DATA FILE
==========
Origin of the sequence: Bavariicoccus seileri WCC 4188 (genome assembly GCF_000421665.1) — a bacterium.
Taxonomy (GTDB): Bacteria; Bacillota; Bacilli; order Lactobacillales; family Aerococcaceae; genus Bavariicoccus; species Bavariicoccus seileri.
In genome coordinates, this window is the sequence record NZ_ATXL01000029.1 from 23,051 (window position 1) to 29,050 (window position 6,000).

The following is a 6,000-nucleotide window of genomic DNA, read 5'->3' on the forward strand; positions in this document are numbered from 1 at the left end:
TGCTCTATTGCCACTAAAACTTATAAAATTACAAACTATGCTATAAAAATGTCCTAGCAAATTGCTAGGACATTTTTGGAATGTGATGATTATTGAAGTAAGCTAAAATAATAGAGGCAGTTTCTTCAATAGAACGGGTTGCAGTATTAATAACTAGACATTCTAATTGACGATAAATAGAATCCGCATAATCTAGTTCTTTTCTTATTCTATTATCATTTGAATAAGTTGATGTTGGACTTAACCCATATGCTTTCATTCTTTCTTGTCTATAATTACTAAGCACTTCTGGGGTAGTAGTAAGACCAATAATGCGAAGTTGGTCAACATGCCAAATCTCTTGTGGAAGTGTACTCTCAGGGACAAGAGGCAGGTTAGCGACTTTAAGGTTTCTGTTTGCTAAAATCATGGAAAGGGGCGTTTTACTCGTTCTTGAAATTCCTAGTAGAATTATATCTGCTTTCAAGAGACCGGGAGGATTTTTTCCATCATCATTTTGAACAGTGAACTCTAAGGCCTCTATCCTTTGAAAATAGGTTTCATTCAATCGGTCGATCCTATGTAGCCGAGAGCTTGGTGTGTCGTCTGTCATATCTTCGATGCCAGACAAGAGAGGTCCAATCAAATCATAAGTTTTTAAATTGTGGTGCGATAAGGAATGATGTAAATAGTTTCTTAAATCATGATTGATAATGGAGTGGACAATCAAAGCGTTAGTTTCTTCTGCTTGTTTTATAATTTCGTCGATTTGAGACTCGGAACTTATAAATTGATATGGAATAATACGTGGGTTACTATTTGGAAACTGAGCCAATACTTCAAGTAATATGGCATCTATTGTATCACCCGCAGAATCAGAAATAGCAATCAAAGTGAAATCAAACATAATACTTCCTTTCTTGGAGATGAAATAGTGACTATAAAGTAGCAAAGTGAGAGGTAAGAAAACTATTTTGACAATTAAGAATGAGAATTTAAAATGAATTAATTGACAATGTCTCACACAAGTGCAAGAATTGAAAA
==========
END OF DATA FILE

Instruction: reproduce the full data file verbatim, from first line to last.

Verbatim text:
Origin of the sequence: Bavariicoccus seileri WCC 4188 (genome assembly GCF_000421665.1) — a bacterium.
Taxonomy (GTDB): Bacteria; Bacillota; Bacilli; order Lactobacillales; family Aerococcaceae; genus Bavariicoccus; species Bavariicoccus seileri.
In genome coordinates, this window is the sequence record NZ_ATXL01000029.1 from 23,051 (window position 1) to 29,050 (window position 6,000).

The following is a 6,000-nucleotide window of genomic DNA, read 5'->3' on the forward strand; positions in this document are numbered from 1 at the left end:
TGCTCTATTGCCACTAAAACTTATAAAATTACAAACTATGCTATAAAAATGTCCTAGCAAATTGCTAGGACATTTTTGGAATGTGATGATTATTGAAGTAAGCTAAAATAATAGAGGCAGTTTCTTCAATAGAACGGGTTGCAGTATTAATAACTAGACATTCTAATTGACGATAAATAGAATCCGCATAATCTAGTTCTTTTCTTATTCTATTATCATTTGAATAAGTTGATGTTGGACTTAACCCATATGCTTTCATTCTTTCTTGTCTATAATTACTAAGCACTTCTGGGGTAGTAGTAAGACCAATAATGCGAAGTTGGTCAACATGCCAAATCTCTTGTGGAAGTGTACTCTCAGGGACAAGAGGCAGGTTAGCGACTTTAAGGTTTCTGTTTGCTAAAATCATGGAAAGGGGCGTTTTACTCGTTCTTGAAATTCCTAGTAGAATTATATCTGCTTTCAAGAGACCGGGAGGATTTTTTCCATCATCATTTTGAACAGTGAACTCTAAGGCCTCTATCCTTTGAAAATAGGTTTCATTCAATCGGTCGATCCTATGTAGCCGAGAGCTTGGTGTGTCGTCTGTCATATCTTCGATGCCAGACAAGAGAGGTCCAATCAAATCATAAGTTTTTAAATTGTGGTGCGATAAGGAATGATGTAAATAGTTTCTTAAATCATGATTGATAATGGAGTGGACAATCAAAGCGTTAGTTTCTTCTGCTTGTTTTATAATTTCGTCGATTTGAGACTCGGAACTTATAAATTGATATGGAATAATACGTGGGTTACTATTTGGAAACTGAGCCAATACTTCAAGTAATATGGCATCTATTGTATCACCCGCAGAATCAGAAATAGCAATCAAAGTGAAATCAAACATAATACTTCCTTTCTTGGAGATGAAATAGTGACTATAAAGTAGCAAAGTGAGAGGTAAGAAAACTATTTTGACAATTAAGAATGAGAATTTAAAATGAATTAATTGACAATGTCTCACACAAGTGCAAGAATTGAAAA